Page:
Renoir's Grand Illusion (1937) is difficult to beat. Two French PoWs have escaped from their camp and found sanctuary on the farm of a German widow. On Christmas Eve they surprise her by building a manger from wood and cardboard and sculpting Jesus, Mary and Joseph from potatoes. One of the escapees is a gruff Jew. "Baby Jesus, my blood brother," he observes.

And finally, on a topical note...

THE FIRST TERRORIST CHRISTMAS MOVIE
A barefoot Bruce Willis swings into action when a gang of evildoers hijack a Christmas Eve office party in Die Hard (1988).

THE FIRST TERRORIZED CHRISTMAS MOVIE
That would be The Interview.

from Mark at the Movies, December 20, 2014

 

Christmas in the Trenches

For almost the entirety of this century, I've been touched by the emails I receive this time of year from US, Canadian, British and other troops spending Christmas in such unfestive climes as the Hindu Kush and the sands of Araby. Seasonal soldiering is tough on the warriors, and on their families back home. For our Saturday movie date this week, here are a few Yuletide movie moments with a military theme: The best "White Christmas": The quintessential Hollywood Christmas image is homesick ...

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The Apartment

It's the Christmas movie season at SteynOnline

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A Baroness on Barrenness

P D James died on Thursday, the undisputed heir to Agatha Christie and Dorothy L Sayers as the "Queen of Crime", although she did not care for either comparison ("Such a bad writer," she sniffed of Dame Agatha). But in her 94 years she did a lot of other things, too: She was a Conservative peeress in the House of Lords, and her time in the bureaucracy (she was a Home Office civil servant) made her an effective chairman of things - whether of the Booker Prize for Fiction, or committees concerned ...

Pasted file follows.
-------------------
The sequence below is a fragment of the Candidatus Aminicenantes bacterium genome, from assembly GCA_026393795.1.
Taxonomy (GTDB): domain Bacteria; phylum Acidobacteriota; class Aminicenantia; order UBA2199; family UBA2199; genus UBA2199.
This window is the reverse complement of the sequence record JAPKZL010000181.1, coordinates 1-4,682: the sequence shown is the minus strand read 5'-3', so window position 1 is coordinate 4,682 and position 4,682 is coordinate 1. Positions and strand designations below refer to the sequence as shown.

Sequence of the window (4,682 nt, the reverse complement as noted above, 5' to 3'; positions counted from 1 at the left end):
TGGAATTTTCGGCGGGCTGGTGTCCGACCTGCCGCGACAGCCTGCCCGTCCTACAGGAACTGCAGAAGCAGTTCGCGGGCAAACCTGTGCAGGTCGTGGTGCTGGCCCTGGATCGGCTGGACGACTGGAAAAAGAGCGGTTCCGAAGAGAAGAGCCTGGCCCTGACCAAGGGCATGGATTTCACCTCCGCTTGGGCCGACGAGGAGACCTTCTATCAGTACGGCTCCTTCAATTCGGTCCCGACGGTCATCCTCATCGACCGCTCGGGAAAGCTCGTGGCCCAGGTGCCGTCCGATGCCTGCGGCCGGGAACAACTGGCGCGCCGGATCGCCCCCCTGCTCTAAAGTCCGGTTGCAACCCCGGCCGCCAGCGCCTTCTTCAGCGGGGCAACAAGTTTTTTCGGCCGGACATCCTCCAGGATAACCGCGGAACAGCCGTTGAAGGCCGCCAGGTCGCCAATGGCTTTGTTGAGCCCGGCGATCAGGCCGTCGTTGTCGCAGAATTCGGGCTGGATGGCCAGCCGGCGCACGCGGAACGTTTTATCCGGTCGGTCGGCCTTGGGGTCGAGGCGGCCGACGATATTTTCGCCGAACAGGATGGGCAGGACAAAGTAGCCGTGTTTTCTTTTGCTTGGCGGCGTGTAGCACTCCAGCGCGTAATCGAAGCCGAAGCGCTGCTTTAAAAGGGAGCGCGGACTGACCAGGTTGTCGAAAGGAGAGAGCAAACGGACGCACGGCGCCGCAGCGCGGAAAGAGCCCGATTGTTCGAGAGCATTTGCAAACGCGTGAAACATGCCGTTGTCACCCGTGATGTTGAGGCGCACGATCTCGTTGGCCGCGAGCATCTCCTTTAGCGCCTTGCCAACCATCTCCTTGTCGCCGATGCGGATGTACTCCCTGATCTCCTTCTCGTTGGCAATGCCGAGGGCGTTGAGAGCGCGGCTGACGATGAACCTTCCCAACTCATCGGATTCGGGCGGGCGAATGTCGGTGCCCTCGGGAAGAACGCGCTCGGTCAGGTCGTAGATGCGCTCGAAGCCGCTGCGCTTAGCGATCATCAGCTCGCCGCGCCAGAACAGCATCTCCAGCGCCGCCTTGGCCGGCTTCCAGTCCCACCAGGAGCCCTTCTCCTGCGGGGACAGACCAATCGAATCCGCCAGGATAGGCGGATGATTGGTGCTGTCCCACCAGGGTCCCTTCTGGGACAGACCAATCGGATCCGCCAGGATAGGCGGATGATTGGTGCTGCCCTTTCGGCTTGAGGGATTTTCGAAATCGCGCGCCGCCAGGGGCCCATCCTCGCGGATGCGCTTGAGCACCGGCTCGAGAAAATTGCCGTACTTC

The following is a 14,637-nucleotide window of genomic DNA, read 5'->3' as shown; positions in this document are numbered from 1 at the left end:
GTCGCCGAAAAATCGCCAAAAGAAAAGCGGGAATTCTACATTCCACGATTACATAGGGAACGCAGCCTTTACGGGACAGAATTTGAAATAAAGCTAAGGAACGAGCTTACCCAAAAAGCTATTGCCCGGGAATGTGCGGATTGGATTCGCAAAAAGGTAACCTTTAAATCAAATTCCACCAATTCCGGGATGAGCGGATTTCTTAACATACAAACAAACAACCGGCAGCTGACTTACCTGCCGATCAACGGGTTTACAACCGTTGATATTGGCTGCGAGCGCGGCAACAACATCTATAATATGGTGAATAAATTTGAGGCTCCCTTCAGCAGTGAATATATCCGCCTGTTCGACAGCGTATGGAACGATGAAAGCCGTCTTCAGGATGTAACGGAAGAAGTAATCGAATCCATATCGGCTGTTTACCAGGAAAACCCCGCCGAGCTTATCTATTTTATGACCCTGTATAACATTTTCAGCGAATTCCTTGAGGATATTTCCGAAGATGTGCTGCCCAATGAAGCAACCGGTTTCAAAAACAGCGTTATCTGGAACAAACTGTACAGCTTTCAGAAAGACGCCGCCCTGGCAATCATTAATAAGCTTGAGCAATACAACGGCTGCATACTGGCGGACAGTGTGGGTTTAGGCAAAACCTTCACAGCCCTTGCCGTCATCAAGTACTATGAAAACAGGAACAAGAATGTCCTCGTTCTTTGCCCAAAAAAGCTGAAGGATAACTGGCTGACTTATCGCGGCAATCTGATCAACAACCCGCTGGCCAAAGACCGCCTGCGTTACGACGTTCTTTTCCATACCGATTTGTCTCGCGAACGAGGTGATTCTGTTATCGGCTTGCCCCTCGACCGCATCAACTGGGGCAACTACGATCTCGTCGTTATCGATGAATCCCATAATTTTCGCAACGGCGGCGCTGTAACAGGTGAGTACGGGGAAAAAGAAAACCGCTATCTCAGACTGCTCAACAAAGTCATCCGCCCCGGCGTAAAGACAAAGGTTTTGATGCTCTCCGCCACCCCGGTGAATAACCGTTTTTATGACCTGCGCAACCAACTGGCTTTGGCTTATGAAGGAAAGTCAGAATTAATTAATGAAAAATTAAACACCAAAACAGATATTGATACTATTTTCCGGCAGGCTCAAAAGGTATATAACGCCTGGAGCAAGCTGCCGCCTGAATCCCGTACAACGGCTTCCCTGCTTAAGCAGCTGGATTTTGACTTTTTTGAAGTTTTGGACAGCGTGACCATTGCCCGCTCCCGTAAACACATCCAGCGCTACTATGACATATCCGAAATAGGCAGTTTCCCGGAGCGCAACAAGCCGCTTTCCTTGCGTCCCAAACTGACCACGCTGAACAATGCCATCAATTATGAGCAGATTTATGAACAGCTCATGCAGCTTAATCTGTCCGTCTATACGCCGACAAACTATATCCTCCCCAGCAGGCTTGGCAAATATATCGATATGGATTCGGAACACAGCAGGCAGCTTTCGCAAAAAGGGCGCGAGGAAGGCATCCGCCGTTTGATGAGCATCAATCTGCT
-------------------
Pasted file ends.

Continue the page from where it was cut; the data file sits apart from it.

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Primary Colors

A limousine liberal's valentine to Bill Clinton

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Interstellar

Christopher Nolan gives progressives the agrarian utopia they've always wanted

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Mean Girls

Thanks to The New York Times, I find myself keeping company I don't usually keep: Lena Dunham, Cary Elwes, Russell Brand, Tina Fey...

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Wolf

We always like to pick out a Halloween horror for All Hallows Eve, and this year, what with all those "lone wolves" we keep hearing about, I've plumped for a whiskery Jack Nicholson...

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Outbreak

Now that Ebola has been loosed upon the land, I thought it would be jolly to have a killer-virus picture for our Saturday movie date...

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Air Force One